Re: (OPE-L) Re: On the Marxist theory of history

From: Rakesh Bhandari (rakeshb@STANFORD.EDU)
Date: Fri May 16 2003 - 11:44:16 EDT

thanks for attempting to work through my some reading notes on the
Marxist theory of history.

Here are some of the implicit questions:

(1) What kind of totality is the capitalist mode of production? What
are its parts and how are they related? Is the degree of integration
greater in capitalism than in other totalities? Is there some sense
in which the capitalist mode of production is uniquely a totality or
uniquely not a totality (as Rosa Luxemburg argued)?  Do parts acquire
properties by being parts of this particular whole? To what extent
can the parts be heterogeneous?

(2) Why the bifircation in traditional historical materialism such
that while the external environment has adapted Asiatic society to
itself and the history of the Asiatic Mode of Production to have thus
ceased, European society is understood dialectically, i.e., not only
to have been adapted to its environment but also to have changed its
own environment and itself in and through internal contradictions?
That is, what are the bases for the idea that Asia  had had an
essentially natural history while Europe and Europe alone has had  an
open social history? What drove European thinkers to the idea that
Asiatics all suffered from such a  unforgiving arid environment that
their adaptation thereto would give scope to any group of them to
make history?

(3) How can we be sure that capitalism issues out of the unique
contradictions of European or English feudalism if our real
appreciation of the contradictory natures of diverse Asian histories
is elided by the myth of stagnant oriental despotic societies all
presided over by the same kind of hyper-dominant, hypertrophic state?
Once we open ourselves to the real histories of Asiatic societies,
what diverse kinds of historical dynamics do we find?

(4) Does it follow from the fact that capitalism developed first in
Europe or England in particular that whatever were the differentia
specifica of the European or English tributary mode of production had
to have been the important causal factors in the development of
capitalism? This seems to me a non sequitar

(5) After all, what role did factors external to European or English
feudalism play in the birth of capitalism? Do Marxists suffer from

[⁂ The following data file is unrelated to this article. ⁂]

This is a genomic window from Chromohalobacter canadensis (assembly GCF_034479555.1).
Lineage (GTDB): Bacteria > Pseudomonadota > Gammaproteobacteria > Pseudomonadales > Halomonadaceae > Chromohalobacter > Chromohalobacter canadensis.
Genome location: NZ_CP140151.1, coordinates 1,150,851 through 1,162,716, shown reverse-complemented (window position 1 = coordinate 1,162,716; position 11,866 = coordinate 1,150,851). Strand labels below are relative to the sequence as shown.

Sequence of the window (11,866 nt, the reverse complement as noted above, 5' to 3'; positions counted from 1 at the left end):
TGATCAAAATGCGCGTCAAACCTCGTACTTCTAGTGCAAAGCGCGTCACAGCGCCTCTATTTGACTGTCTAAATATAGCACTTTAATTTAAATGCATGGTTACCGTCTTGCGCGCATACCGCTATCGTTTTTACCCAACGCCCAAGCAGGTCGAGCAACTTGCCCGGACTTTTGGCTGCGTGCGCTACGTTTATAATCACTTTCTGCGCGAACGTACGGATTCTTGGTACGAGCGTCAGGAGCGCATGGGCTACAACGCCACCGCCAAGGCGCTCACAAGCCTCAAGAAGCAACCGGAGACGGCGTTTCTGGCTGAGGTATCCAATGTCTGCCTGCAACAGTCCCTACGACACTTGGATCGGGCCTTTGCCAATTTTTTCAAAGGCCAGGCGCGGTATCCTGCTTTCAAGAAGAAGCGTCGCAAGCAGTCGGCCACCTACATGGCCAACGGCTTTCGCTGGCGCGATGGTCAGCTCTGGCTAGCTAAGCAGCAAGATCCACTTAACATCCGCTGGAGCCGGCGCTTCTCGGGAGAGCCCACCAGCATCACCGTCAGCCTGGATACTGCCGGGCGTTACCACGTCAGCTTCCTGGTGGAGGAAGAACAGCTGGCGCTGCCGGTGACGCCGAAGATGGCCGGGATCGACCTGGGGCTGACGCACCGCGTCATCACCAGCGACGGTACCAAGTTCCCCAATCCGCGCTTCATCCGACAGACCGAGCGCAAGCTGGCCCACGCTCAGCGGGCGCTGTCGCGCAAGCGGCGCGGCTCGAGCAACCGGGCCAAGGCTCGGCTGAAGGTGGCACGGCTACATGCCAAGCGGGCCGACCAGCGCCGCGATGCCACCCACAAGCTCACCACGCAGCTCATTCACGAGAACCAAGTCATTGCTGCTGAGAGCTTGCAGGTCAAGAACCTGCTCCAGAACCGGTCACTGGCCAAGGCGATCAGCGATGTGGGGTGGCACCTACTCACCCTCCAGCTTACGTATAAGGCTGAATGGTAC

the dogma that the most important factors in social change have to be
internal contradictions in the immediatly preceding mode of
production? For example, how was the colonization of the Americas new
and distinct in part because of the "biological advantage" which
Europeans had over the indigeneous people? Did the conquest play a
necessary, if not sufficient, role?  Or again: What role did the
conquest of the Americas and the formation of slave-based and
forcibly complementary colonies play in Europe resolving sooner,
decisively and differentially contradictions which may have not been
unique to European feudalism? How did the conquest of the Americas
influence the specific way in which those contradictions were
resolved? Could something other than capitalism have emerged from
those contradictions if not for geographical good luck (which
includes according to Pomeranz well placed coal deposits in England)?
Or an altogether different kind of capitalism? If geographical good
luck should be considered an external factor, should we also consider
the recovery of Western antiquity in the Renaissance (see Perry
Anderson) an external factor which had a decisive influence on how
the internal contradictions of feudalism were resolved in Europe? To
the extent that human action does simply follow from immediately
previous moment but occurs in and through (Bergsonian) duration, then
what role did the recovery of hitherto virtual past of the Western
antiquity play in the way that the contradictions of European
feudalism which was not (as Samir Amin has argued) very advanced in
world historic terms in terms of technology, commodity circulation
and monetization were resolved?

(5) To what extent is the Marxist theory of history teleological?

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